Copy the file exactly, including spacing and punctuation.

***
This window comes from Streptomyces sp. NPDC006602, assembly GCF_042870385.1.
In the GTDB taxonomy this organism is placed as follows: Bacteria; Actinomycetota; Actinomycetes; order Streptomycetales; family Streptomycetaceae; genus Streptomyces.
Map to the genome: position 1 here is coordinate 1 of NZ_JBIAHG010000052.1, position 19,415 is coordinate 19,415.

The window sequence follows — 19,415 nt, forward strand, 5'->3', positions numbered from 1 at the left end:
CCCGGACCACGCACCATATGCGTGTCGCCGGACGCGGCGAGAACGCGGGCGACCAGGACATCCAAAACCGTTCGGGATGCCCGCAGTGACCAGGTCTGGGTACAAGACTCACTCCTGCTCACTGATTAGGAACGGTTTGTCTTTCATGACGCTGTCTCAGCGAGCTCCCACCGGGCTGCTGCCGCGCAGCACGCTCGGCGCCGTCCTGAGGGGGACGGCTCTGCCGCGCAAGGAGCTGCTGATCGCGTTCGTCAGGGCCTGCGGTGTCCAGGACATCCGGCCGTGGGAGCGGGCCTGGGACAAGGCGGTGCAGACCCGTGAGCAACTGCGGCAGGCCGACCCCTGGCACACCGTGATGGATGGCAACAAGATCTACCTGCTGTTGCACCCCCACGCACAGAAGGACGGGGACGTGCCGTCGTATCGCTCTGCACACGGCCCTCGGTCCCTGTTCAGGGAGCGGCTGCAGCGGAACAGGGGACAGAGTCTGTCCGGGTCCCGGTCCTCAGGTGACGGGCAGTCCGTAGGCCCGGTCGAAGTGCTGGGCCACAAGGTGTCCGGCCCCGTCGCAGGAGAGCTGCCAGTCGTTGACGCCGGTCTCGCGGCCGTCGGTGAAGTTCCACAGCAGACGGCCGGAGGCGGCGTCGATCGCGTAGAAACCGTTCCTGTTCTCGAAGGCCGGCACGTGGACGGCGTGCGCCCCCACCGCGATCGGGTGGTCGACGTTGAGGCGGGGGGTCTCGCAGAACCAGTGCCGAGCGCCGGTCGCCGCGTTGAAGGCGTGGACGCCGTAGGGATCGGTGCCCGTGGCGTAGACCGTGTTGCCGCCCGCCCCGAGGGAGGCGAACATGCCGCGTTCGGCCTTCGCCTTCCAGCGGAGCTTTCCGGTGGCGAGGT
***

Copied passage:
This window comes from Streptomyces sp. NPDC006602, assembly GCF_042870385.1.
In the GTDB taxonomy this organism is placed as follows: Bacteria; Actinomycetota; Actinomycetes; order Streptomycetales; family Streptomycetaceae; genus Streptomyces.
Map to the genome: position 1 here is coordinate 1 of NZ_JBIAHG010000052.1, position 19,415 is coordinate 19,415.

The window sequence follows — 19,415 nt, forward strand, 5'->3', positions numbered from 1 at the left end:
CCCGGACCACGCACCATATGCGTGTCGCCGGACGCGGCGAGAACGCGGGCGACCAGGACATCCAAAACCGTTCGGGATGCCCGCAGTGACCAGGTCTGGGTACAAGACTCACTCCTGCTCACTGATTAGGAACGGTTTGTCTTTCATGACGCTGTCTCAGCGAGCTCCCACCGGGCTGCTGCCGCGCAGCACGCTCGGCGCCGTCCTGAGGGGGACGGCTCTGCCGCGCAAGGAGCTGCTGATCGCGTTCGTCAGGGCCTGCGGTGTCCAGGACATCCGGCCGTGGGAGCGGGCCTGGGACAAGGCGGTGCAGACCCGTGAGCAACTGCGGCAGGCCGACCCCTGGCACACCGTGATGGATGGCAACAAGATCTACCTGCTGTTGCACCCCCACGCACAGAAGGACGGGGACGTGCCGTCGTATCGCTCTGCACACGGCCCTCGGTCCCTGTTCAGGGAGCGGCTGCAGCGGAACAGGGGACAGAGTCTGTCCGGGTCCCGGTCCTCAGGTGACGGGCAGTCCGTAGGCCCGGTCGAAGTGCTGGGCCACAAGGTGTCCGGCCCCGTCGCAGGAGAGCTGCCAGTCGTTGACGCCGGTCTCGCGGCCGTCGGTGAAGTTCCACAGCAGACGGCCGGAGGCGGCGTCGATCGCGTAGAAACCGTTCCTGTTCTCGAAGGCCGGCACGTGGACGGCGTGCGCCCCCACCGCGATCGGGTGGTCGACGTTGAGGCGGGGGGTCTCGCAGAACCAGTGCCGAGCGCCGGTCGCCGCGTTGAAGGCGTGGACGCCGTAGGGATCGGTGCCCGTGGCGTAGACCGTGTTGCCGCCCGCCCCGAGGGAGGCGAACATGCCGCGTTCGGCCTTCGCCTTCCAGCGGAGCTTTCCGGTGGCGAGGT